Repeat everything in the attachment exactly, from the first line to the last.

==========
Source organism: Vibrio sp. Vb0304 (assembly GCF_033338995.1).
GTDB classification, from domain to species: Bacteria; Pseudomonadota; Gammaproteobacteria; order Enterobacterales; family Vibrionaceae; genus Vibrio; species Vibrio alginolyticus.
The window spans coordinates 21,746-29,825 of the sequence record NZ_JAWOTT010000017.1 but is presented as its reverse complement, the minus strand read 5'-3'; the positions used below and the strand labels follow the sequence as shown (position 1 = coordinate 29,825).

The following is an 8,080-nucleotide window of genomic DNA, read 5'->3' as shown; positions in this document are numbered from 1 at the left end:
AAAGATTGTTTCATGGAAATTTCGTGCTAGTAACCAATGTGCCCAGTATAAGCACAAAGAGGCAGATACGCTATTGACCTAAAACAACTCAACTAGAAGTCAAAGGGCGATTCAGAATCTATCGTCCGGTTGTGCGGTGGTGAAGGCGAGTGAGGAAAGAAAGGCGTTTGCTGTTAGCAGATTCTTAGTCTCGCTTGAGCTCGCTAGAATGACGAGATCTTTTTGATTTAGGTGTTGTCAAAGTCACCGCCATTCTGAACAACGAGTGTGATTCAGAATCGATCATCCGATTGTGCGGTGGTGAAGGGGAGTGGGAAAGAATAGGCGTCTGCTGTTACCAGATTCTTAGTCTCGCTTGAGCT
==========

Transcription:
Source organism: Vibrio sp. Vb0304 (assembly GCF_033338995.1).
GTDB classification, from domain to species: Bacteria; Pseudomonadota; Gammaproteobacteria; order Enterobacterales; family Vibrionaceae; genus Vibrio; species Vibrio alginolyticus.
The window spans coordinates 21,746-29,825 of the sequence record NZ_JAWOTT010000017.1 but is presented as its reverse complement, the minus strand read 5'-3'; the positions used below and the strand labels follow the sequence as shown (position 1 = coordinate 29,825).

The following is an 8,080-nucleotide window of genomic DNA, read 5'->3' as shown; positions in this document are numbered from 1 at the left end:
AAAGATTGTTTCATGGAAATTTCGTGCTAGTAACCAATGTGCCCAGTATAAGCACAAAGAGGCAGATACGCTATTGACCTAAAACAACTCAACTAGAAGTCAAAGGGCGATTCAGAATCTATCGTCCGGTTGTGCGGTGGTGAAGGCGAGTGAGGAAAGAAAGGCGTTTGCTGTTAGCAGATTCTTAGTCTCGCTTGAGCTCGCTAGAATGACGAGATCTTTTTGATTTAGGTGTTGTCAAAGTCACCGCCATTCTGAACAACGAGTGTGATTCAGAATCGATCATCCGATTGTGCGGTGGTGAAGGGGAGTGGGAAAGAATAGGCGTCTGCTGTTACCAGATTCTTAGTCTCGCTTGAGCT